Exacting the eggplant

Exacting the eggplant

Even though the lazy beach days of August are now behind us, there’s still a bit of summer left on our Tuscan tables. The last of the eggplant bounty will linger into September and it’s a wonderful way to gently bridge the gap between the lightness

Thu 06 Sep 2007 12:00 AM

Even though the lazy beach days of August are now behind us, there’s still a bit of summer left on our Tuscan tables. The last of the eggplant bounty will linger into September and it’s a wonderful way to gently bridge the gap between the lightness of summer food and the more hearty fare that will follow as autumn peeks around the corner.


Eggplant, native to southern India, was introduced to the Mediterranean by the Arabs in the early Middle Ages. In fact, its scientific name, Solanum Melongerna, is derived from an Arabic term for this hearty vegetable. The English term ‘eggplant’ developed during the 18th century, when the fruits of some varieties of the plant were white or tan, thus resembling large eggs.


The eggplant belongs to the nightshade family and is actually a berry, related to both tomatoes and peppers. Commonly dark purple, but also white or green, eggplants vary in size and shape from small, slender, and elongated (fewer seeds and best used in recipes that call for dicing and sautéing) to large, round and bulbous (best choice for grilling or stuffing).


When choosing eggplants, look for bright green stems and skins that are taut and lustrous. Eggplant is generally bitter when raw, but it becomes tender and richly flavored when cooked. The first step in preparing eggplant is usually to salt it, let it sit for half an hour on a rack or paper towels, rinse and then proceed with the recipe.  This is a very effective way to soften the flesh and remove the bitterness.


Here are three eggplant recipes to help you savor summer just a bit longer. One is done on the grill, one in a sauté pan, and one in the oven.  All three, as noted in the recipes, offer great leftover options, so make more than you need.


Melanzane Ripiene

(Stuffed eggplant)

Serves 4


3 eggplants (tondo, the large bulbous type)

2 medium-sized ripe tomatoes, chopped well

1 cup breadcrumbs

3 cloves garlic, diced

1/4 cup parsley, chopped

Olive oil

Salt and pepper


Preheat oven to 180 C. Wash the eggplant, cut off the green stems and slice in half lengthwise.  Score the pulp side of each eggplant half in a diamond shaped pattern with a sharp knife, being careful not to cut through the layer of skin on the bottom.

In a large frying pan, heat enough olive oil to coat the bottom of the pan. Arrange the eggplant, skin side down, in the oil and sauté over medium heat for about five minutes, until the skin softens somewhat.  Turn each eggplant and sauté the cut side for another five minutes or until it begins to brown and soften.  Remove from heat and let cool.

When it is cool enough to handle, scoop out the contents of the eggplant, trying to leave the skin intact.  Place the eggplant pulp into a large bowl and add the chopped tomatoes and their juices, diced garlic, parsley, breadcrumbs, salt and pepper and enough olive oil to keep the mixture moist.  Mix well.

Stuff the mixture back into the eggplant shells and arrange on a baking sheet that has been sprinkled with olive oil. Bake for 30-40 minutes, checking to be sure the mixture does not dry out excessively. Serve at once.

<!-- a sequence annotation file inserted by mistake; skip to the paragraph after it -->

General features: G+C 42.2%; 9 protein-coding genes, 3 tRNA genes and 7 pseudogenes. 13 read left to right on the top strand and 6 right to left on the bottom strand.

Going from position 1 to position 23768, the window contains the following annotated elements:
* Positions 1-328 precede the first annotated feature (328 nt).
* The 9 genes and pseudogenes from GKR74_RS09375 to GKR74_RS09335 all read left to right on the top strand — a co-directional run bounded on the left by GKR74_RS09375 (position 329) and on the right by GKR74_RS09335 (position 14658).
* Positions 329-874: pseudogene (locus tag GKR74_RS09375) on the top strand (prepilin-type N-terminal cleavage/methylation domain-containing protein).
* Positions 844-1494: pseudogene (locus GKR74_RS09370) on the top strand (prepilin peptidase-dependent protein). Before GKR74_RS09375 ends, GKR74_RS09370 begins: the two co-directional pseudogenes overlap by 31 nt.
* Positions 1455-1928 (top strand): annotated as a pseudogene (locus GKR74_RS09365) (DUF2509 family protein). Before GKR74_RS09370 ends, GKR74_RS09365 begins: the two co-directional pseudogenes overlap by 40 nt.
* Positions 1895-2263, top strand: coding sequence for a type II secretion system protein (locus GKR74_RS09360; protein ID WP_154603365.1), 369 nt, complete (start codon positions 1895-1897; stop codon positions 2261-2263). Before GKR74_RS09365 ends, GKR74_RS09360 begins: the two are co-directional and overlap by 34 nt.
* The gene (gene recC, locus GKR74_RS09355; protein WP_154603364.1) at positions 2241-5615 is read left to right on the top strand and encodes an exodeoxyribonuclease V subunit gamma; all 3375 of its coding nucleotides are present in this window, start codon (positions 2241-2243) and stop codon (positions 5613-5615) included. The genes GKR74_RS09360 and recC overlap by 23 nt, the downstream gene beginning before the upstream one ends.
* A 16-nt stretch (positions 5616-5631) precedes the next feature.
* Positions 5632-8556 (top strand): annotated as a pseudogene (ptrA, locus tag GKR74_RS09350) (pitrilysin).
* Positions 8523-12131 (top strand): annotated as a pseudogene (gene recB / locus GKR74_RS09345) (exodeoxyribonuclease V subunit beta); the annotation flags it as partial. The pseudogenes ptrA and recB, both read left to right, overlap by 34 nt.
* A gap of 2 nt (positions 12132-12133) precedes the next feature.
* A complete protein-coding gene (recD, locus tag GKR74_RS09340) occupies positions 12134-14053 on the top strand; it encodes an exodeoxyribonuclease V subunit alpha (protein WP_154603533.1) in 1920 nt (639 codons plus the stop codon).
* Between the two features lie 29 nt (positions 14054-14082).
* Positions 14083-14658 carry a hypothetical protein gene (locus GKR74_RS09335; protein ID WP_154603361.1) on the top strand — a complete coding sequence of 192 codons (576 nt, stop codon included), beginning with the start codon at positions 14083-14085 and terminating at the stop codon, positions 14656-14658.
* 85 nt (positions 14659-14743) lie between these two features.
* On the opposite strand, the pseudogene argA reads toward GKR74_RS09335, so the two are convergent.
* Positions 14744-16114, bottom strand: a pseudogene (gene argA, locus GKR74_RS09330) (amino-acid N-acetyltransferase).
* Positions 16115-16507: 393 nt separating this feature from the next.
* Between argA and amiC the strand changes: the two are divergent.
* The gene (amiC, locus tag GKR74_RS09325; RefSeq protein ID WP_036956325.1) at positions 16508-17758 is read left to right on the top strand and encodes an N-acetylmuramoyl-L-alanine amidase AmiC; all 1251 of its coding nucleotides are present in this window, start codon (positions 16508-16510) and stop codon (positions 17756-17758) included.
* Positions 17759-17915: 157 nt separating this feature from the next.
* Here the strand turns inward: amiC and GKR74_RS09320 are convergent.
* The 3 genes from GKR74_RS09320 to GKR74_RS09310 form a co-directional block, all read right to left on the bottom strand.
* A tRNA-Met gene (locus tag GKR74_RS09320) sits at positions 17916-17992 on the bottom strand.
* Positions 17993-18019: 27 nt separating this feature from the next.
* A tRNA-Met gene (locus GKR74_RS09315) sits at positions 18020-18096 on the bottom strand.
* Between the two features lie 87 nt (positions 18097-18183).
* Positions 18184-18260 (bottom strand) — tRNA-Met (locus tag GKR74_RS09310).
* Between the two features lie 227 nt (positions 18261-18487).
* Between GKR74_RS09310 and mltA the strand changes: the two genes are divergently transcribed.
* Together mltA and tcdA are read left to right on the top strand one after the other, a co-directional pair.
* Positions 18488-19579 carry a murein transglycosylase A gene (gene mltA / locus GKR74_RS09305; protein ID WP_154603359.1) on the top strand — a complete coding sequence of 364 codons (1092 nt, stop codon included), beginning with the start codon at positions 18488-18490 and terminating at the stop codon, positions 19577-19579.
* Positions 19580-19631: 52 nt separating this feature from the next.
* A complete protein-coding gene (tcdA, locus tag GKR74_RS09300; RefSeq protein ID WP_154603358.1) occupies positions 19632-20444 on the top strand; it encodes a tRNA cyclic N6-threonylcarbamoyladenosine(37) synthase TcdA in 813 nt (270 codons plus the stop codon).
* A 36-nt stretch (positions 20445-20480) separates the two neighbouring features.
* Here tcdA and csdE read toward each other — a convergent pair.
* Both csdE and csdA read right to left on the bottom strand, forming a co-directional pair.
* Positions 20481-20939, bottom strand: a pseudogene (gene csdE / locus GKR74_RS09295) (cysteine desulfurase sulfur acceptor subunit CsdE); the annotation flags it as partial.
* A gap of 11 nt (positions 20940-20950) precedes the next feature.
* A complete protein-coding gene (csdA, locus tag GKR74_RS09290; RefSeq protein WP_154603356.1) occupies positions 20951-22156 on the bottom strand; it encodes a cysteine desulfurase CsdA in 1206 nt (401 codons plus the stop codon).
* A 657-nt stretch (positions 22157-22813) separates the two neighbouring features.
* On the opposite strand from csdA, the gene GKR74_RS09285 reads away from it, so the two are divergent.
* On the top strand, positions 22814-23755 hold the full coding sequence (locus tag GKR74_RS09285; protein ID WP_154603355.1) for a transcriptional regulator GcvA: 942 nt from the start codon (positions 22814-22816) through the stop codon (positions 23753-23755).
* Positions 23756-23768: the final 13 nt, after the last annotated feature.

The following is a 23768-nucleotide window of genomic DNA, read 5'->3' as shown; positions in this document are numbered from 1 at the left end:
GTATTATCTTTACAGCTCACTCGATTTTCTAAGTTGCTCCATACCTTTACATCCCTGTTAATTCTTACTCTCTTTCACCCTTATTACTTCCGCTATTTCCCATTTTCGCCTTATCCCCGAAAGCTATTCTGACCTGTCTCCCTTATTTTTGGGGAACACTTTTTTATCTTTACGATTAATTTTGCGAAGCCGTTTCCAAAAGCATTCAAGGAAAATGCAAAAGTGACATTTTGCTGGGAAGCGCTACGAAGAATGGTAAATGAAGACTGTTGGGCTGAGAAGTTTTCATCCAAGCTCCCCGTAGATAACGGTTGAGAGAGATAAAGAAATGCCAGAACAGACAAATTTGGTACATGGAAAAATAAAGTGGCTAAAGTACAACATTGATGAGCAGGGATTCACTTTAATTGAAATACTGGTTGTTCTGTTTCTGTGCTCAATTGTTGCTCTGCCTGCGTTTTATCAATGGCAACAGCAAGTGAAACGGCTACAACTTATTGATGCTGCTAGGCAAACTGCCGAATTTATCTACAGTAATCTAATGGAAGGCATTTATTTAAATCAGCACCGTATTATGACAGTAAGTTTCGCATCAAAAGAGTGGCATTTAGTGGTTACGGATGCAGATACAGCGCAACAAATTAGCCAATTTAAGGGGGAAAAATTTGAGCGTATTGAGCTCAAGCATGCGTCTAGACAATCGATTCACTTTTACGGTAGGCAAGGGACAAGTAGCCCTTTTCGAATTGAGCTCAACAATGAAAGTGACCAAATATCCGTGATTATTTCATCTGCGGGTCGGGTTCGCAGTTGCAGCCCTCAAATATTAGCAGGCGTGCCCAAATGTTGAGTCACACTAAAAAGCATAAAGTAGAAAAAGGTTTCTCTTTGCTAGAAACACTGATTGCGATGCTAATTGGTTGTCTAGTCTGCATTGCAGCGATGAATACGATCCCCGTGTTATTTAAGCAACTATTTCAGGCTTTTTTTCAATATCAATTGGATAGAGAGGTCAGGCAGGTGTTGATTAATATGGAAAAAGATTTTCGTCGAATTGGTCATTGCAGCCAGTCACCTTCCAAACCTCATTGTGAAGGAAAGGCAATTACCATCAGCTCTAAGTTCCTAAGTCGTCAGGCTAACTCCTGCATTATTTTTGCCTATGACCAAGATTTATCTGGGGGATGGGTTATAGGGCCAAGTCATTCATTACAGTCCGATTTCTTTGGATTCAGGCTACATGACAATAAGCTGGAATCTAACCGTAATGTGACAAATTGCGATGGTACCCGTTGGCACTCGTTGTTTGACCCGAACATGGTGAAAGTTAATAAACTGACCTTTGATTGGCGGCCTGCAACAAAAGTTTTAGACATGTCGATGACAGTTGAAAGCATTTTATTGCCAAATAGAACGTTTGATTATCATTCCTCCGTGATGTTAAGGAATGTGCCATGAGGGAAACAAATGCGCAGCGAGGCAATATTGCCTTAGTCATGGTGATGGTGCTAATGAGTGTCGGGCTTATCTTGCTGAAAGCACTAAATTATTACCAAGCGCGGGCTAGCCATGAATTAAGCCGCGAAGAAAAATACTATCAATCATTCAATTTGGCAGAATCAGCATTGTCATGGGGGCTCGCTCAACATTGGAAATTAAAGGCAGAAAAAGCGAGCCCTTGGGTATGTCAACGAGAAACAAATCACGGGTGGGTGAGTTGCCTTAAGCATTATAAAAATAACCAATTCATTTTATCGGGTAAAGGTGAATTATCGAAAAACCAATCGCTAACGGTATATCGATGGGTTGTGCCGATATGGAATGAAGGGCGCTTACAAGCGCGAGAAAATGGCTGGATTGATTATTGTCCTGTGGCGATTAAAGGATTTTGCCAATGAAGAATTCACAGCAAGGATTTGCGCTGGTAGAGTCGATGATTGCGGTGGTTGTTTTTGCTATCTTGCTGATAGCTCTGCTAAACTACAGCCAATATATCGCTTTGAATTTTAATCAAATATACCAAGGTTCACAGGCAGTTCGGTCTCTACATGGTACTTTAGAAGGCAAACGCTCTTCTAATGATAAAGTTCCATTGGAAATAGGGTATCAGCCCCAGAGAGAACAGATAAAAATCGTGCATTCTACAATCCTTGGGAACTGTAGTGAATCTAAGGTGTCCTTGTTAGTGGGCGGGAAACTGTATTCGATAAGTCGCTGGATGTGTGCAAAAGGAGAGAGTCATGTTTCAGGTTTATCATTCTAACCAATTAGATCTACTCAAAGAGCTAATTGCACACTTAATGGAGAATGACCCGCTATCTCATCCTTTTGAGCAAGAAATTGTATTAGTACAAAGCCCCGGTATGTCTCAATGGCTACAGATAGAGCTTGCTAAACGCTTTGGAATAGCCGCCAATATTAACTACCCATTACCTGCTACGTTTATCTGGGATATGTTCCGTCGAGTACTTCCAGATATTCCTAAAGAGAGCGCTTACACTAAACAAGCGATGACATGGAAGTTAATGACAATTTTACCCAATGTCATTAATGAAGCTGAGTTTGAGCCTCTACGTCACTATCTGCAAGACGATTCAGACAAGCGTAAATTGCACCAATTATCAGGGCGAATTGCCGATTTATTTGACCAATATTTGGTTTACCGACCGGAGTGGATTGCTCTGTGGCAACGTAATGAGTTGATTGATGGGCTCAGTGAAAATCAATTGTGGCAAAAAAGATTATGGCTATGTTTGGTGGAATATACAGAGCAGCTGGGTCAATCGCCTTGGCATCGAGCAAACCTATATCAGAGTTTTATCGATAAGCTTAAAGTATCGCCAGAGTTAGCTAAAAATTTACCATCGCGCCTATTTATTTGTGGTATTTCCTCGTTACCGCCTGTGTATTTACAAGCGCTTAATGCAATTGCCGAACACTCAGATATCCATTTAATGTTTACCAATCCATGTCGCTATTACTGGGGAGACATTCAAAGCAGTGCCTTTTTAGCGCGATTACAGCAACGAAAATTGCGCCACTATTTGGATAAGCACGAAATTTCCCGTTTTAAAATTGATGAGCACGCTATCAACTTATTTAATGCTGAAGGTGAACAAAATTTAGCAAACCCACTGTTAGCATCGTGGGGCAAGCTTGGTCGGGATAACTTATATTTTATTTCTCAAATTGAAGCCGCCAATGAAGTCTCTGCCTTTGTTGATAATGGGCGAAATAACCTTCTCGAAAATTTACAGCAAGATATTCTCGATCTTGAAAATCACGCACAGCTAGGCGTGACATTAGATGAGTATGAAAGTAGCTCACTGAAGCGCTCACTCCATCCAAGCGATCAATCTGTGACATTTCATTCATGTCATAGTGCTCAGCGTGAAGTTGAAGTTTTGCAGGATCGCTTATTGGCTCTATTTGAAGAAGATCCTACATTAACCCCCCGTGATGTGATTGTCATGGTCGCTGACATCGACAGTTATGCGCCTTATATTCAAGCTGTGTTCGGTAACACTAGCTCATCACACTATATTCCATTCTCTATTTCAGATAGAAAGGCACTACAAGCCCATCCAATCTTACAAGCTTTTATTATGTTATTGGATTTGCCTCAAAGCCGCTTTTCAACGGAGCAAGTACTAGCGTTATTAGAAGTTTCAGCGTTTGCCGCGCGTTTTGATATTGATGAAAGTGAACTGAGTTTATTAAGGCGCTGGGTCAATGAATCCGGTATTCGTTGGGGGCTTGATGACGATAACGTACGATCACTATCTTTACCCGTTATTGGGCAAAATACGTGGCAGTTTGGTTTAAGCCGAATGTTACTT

Leftovers can be covered and stored in the refrigerator and are excellent the next day, either reheated or served at room temperature.



Melanzana Grigliata

(Grilled eggplant)

Serves 4


2 eggplants (tondo, the large bulbous type)

3 cloves garlic, diced

Wild fennel (finocchio selvatico, a fresh herb)

Salt and pepper

Olive oil


Wash the eggplant, cut off both ends and slice into thick slices. Arrange the slices on a baking rack or cookie sheet and sprinkle coarse salt over them. Allow them to sit for about half an hour, then rinse and pat dry.

Grill over hot coals, turning once, until both sides are browned well and the eggplant has softened. Remove from grill.

Meanwhile, in a large bowl, mix olive oil, garlic, wild fennel, salt and pepper. Let stand.

Place the grilled eggplant slices in the bowl, allowing each one to be well-coated with the oil mixture. Cover with saran wrap and let sit in the refrigerator for a few hours.

Serve cold or at room temperature as an accompaniment to grilled meats. Any leftovers can be cut up, mashed and stored in a refrigerator container for a few days. This mixture makes an excellent topping on toasted bread rounds and offered as a snack at aperitivo time.



Melanzana con Finocchio Selvatico

(Eggplant with wild fennel) 

Serves 4


4 eggplants (the small, slender variety)

Wild fennel

2 cloves garlic (peeled and left whole)

Olive oil

Salt and pepper


Use the small, elongated type of eggplant for this recipe. Wash the eggplant and cut off the green stem. Slice into stick-like pieces, about the size of a finger.

In a frying pan, sauté the whole garlic cloves in enough olive oil to coat the bottom of the pan.

Immediately add sliced eggplant and four or five wild fennel pieces and sauté slowly for about 30 minutes until the eggplant becomes soft.  Add salt and pepper to taste, cover and let sit for a few minutes so that the flavors can meld.

This is a very good vegetable dish served warm or at room temperature. Any leftovers can be stored in a covered container in the refrigerator and make excellent sandwich fillings inside crunchy Italian bread.

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